CHAPEL HILL — Members of the North Carolina football team are vocal when it comes to their opinions about Silent Sam. That doesn’t mean they’re itching to take part in the protests surrounding the controversial Confederate soldier statue on UNC’s campus.
“I’m always trying to support the people that are more progressive in the country in terms of equality,” junior defensive tackle Jeremiah Clarke said after practice Thursday. “Of course I had thoughts about (joining the protests calling for the statue’s removal). But where we are right now as far as trying to mold as a team, it wasn’t the most important thing for me to do at that moment.”
Silent Sam, located on UNC’s upper quad facing Franklin Street, was commissioned in 1913 as a tribute to university alumni killed while fighting for the Confederacy during the Civil War. The statue has become a focus of attention in recent days after similar monuments — including one in Durham — were either removed by governmental decree or toppled by protesters.
Approximately 1,000 people gathered around Silent Sam on Tuesday after Gov. Roy Cooper gave UNC the authority to take its statue down as well.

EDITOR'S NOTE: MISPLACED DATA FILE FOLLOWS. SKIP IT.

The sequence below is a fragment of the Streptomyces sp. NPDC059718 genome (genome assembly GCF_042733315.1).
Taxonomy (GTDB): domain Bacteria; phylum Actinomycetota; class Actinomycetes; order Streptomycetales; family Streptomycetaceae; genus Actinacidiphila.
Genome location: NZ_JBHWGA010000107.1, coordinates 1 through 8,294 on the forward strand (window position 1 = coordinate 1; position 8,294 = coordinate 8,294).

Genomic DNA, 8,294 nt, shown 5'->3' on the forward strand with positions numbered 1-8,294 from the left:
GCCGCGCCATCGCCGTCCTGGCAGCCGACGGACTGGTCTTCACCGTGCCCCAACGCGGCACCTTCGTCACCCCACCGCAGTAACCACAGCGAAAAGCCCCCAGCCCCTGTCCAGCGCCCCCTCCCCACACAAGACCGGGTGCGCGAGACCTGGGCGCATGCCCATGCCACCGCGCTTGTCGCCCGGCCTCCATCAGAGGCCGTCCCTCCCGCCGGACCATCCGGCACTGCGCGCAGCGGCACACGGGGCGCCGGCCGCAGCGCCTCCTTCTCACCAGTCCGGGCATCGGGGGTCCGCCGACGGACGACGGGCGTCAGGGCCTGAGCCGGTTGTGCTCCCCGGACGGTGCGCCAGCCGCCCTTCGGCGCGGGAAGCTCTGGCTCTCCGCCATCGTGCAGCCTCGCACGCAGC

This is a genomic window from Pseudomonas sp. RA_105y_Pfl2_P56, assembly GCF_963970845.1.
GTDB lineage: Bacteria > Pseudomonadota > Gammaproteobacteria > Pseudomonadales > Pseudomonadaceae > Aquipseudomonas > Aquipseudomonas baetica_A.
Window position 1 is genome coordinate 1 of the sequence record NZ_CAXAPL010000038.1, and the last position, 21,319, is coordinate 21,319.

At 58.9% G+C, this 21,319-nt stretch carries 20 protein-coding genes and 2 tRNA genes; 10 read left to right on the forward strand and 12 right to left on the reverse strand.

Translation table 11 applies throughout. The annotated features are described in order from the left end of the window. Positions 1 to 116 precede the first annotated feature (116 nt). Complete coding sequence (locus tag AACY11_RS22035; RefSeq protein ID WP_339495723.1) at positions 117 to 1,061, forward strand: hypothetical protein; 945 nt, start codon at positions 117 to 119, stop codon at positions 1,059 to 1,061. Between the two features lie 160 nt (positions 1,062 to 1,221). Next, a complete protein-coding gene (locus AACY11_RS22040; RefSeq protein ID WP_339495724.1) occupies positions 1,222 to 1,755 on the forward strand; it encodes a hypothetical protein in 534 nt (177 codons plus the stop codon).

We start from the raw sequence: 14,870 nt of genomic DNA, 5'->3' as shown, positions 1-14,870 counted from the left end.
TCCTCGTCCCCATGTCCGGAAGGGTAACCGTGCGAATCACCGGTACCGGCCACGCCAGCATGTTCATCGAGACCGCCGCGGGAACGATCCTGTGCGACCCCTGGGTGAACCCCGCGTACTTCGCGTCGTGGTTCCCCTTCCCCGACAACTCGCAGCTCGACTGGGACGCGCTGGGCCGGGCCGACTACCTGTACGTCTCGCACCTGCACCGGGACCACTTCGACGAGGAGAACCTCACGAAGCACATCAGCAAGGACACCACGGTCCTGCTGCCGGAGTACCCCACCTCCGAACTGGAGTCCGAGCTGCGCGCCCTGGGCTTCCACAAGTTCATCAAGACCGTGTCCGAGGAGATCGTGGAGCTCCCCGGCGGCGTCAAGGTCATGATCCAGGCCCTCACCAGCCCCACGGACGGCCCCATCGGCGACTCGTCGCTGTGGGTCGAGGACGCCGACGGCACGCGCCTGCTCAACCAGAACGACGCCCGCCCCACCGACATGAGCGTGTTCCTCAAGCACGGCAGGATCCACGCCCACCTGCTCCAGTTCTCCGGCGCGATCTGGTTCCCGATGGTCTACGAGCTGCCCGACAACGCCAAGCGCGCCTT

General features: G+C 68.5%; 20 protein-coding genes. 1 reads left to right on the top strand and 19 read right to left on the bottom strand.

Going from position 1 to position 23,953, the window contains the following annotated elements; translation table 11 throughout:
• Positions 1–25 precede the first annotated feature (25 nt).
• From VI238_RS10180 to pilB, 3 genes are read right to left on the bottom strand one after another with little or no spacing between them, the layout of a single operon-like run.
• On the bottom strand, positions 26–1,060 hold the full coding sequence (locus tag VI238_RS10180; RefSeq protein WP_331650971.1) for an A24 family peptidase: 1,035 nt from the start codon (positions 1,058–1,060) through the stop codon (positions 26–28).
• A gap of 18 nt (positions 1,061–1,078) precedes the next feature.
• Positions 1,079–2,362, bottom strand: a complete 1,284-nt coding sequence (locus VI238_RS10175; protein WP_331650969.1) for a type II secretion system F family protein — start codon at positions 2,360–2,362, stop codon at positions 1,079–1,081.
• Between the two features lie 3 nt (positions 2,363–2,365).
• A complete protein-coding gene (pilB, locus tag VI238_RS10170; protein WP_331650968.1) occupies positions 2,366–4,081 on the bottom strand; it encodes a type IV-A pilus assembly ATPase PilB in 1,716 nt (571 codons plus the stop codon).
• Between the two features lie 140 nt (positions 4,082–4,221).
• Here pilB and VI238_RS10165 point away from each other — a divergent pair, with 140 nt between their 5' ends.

Police in riot gear were deployed to the scene and surrounded Silent Sam, which is still standing. But unlike other rallies in other cities, this one remained peaceful and orderly.
Because of the possibility of violence, similar to that at protests in Charlottesville at the University of Virginia, UNC coach Larry Fedora warned his players about participating in the Silent Sam gathering.
But he didn’t discourage their attendance, either.
“It is up to them,” Fedora said. “All I ask is that they don’t surprise me. As long as they communicate with me so that I know before hand, that’s all I ask. But we talk about it and there wasn’t anybody that wanted to go. They’re just getting out of camp. They’re just looking to get off their feet, rest and recover.”
Fedora did hold a team meeting in which he allowed “everybody express their feelings.”
While linebacker Andre Smith said that a majority of the Tar Heels support those calling for the removal of Silent Sam and other Confederate symbols, their focus is set squarely on preparing for their season opening game against California in nine days.
That and the attention their celebrity on campus would attract is why they decided to steer clear of Tuesday’s protest.
Not that Smith didn’t think about going.
“Honestly, I thought it would be interesting to look at,” he said. “I don’t know if I would be up in there going crazy, because I don’t need to be part of that. Just looking at it and witnessing it would be cool, but also dangerous. So nobody went there.”